I wanted to talk about a few of the songs on the record with you. Let’s start with “Hoping Machine.”
Farrar: That one came from some of his journals. It just jumped out at me. His journals can be alternately routine stuff, like, “I made coffee, ate breakfast,” and then it would say something like, “Music is the language of the mind that travels. It carries the key to the laws of time and space.” Something that would be very profound, at least in my estimation. His journal writing was more free-form, and in some cases almost stream of consciousness. It reminded me of other stuff I’ve appreciated, like Jack Kerouac. It was mostly just from those two pages. I guess he had a particularly good cup of coffee that morning.
Yames: I love this song so much. It was the song that got me hooked into the project, and I feel so fortunate that Jay was kind enough to invite me in. Jay’s voice is just so classic. It is one of those voices that is so unique and natural, standing tall like an old redwood tree that has stood in the same spot for hundreds of years. I feel like I’m visiting my favorite spot in the woods whenever I hear Jay’s voice. He told me that Woody felt that folks really needed to hear that song now.
And what about “My Revolutionary Mind”?
Yames: This was one that Woody picked out for me, and I did not object. Woody told me that there was something else he wanted the world to know about this song right now, in our current political climate, and I was only happy to help.
Farrar: It’s probably evident Woody needed a break from the intensity of what he was surrounded by at times. Musically it’s reflective of some of what Jim was listening to at the time. We met up in New York, and he played me a lot of soul/Motown stuff.
“Talking Empty Bed Blues”
Farrar: It was fascinating to see the evolution of that one. Jim had a demo version, and then maybe the day before we went in to record, he totally redid it, so we had to throw away the old one. He used more of an open tuning.
Yames: Woody picked them for me because he knew that I was feeling the same thing at that time – well, a lot of people feel what this song says. The time between when I wrote it and actually recorded it was relatively short.
“Chorine My Sheba Queen”
Farrar: When Jim James and I started talking about joining forces on this project, we talked about bringing Will Johnson into the mix. I sent Will a package with some lyrics. “Chorine” was one, and as the story goes, he wrote the song within 40 minutes of receiving it. That phrase, “Sheba queen,” is something that my father used a lot, and that’s why I pulled that lyric. He used it in reference to my daughter, who was probably six months old at the time, and my father was a few months away from dying of cancer. It was a little too close to home for me to tackle it, but I feel like Will did a great job. It’s a deeply affecting song.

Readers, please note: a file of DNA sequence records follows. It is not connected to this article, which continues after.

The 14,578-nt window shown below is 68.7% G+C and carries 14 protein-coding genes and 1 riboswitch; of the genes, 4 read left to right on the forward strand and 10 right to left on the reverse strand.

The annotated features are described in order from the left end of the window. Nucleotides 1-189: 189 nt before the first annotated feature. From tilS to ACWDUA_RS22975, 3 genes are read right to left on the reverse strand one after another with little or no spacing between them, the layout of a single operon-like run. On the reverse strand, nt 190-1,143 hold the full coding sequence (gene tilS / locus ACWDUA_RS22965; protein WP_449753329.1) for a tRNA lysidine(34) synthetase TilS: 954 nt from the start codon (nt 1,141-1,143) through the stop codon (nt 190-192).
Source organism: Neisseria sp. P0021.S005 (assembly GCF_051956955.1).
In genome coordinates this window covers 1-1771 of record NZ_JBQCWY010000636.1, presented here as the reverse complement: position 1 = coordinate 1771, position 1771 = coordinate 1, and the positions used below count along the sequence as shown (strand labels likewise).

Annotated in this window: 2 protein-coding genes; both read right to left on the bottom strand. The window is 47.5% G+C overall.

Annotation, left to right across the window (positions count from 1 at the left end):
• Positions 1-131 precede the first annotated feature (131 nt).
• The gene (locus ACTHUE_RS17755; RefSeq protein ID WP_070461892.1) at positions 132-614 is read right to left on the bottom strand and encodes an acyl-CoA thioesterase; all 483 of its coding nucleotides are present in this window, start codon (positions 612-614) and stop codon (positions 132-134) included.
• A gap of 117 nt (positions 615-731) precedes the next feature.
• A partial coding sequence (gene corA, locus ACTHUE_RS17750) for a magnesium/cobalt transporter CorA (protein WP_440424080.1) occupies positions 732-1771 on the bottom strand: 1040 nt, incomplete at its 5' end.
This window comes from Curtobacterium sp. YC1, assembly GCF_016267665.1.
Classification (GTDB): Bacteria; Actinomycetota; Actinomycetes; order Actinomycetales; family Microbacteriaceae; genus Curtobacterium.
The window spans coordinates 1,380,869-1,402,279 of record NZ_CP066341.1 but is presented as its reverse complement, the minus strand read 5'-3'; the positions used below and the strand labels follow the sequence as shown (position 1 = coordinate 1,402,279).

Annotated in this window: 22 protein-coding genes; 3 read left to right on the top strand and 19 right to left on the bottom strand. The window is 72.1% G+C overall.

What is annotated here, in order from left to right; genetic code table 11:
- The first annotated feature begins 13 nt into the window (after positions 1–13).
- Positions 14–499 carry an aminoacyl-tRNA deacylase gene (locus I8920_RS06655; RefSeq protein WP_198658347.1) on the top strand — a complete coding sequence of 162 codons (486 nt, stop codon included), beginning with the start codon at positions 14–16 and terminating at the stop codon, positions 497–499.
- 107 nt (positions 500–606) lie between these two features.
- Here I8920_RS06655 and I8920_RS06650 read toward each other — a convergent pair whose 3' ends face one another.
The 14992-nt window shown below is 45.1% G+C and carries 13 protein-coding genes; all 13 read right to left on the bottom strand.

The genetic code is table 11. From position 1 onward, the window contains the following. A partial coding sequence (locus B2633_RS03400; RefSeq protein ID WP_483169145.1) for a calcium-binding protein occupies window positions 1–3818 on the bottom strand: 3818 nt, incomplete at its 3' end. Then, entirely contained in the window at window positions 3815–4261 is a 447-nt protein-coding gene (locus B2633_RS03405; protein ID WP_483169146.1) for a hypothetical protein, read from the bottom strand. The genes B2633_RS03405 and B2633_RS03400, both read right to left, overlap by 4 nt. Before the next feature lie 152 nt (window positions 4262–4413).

Yames: Will did a real nice job writing that one. We recorded it very simply together. Such a sweet song.
Yames: The sounds I used in the demo are the same on the final recording. There really was not too much thought as to why this song should sound like it did. Sonically speaking, Woody said he wanted it to sound like the dying breath of Jeff Bridges’s grandfather in the Tron world, if such a character had ever existed, and I was only happy to oblige. I took the lyrics from two separate poems Woody had written to me at a time when he was frustrated with me. He saw my life getting stagnant, he saw how much potential life had waiting for me, and wanted to help me see that I could change. I was capable of making the changes I needed to make to make my life better, and I’m very thankful to him for showing me that.
Farrar: When we all got together in Brooklyn, there was definitely an element of being at music camp. It was a symbiotic situation where we all learned from each other in the process of recording. Four-part harmony represented something new, kind of a challenge to me. It was a little bit out of my realm, and that was something that I learned to focus on in this project.
“Jake Walk Blues”
Farrar: The bonus disc is Anders and myself, recorded around 2007, 2009. I was getting more into some of the social issues, whether it was prostitution or cocaine. “Jake Walk Blues” is an interesting one. I didn’t know the full story when I picked up the lyrics, but when I looked into it, I found that “jake walk” was a reference to a particular kind of neural disorder that came out when people were drinking wood-based alcohol during Prohibition. The great thing about Woody’s lyrical ability is the way he was able to get his point across pretty succinctly. His command of poetic alliteration and things are still unequalled.